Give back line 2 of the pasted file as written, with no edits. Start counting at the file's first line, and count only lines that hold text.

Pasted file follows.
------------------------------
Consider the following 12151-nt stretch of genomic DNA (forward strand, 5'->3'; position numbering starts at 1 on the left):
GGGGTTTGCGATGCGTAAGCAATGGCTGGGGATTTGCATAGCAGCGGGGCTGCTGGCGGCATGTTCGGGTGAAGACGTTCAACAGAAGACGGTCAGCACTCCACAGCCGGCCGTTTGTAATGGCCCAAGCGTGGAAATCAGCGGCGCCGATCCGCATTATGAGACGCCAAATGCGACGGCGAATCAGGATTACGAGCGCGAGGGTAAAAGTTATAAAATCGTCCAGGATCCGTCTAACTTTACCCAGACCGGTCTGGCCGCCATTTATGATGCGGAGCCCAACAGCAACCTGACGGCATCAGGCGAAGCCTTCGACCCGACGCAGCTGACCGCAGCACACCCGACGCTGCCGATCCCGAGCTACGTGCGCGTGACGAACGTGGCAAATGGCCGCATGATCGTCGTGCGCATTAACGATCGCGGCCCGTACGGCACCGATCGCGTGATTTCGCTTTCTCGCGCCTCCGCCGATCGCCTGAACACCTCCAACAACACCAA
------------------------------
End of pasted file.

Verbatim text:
GGGGTTTGCGATGCGTAAGCAATGGCTGGGGATTTGCATAGCAGCGGGGCTGCTGGCGGCATGTTCGGGTGAAGACGTTCAACAGAAGACGGTCAGCACTCCACAGCCGGCCGTTTGTAATGGCCCAAGCGTGGAAATCAGCGGCGCCGATCCGCATTATGAGACGCCAAATGCGACGGCGAATCAGGATTACGAGCGCGAGGGTAAAAGTTATAAAATCGTCCAGGATCCGTCTAACTTTACCCAGACCGGTCTGGCCGCCATTTATGATGCGGAGCCCAACAGCAACCTGACGGCATCAGGCGAAGCCTTCGACCCGACGCAGCTGACCGCAGCACACCCGACGCTGCCGATCCCGAGCTACGTGCGCGTGACGAACGTGGCAAATGGCCGCATGATCGTCGTGCGCATTAACGATCGCGGCCCGTACGGCACCGATCGCGTGATTTCGCTTTCTCGCGCCTCCGCCGATCGCCTGAACACCTCCAACAACACCAA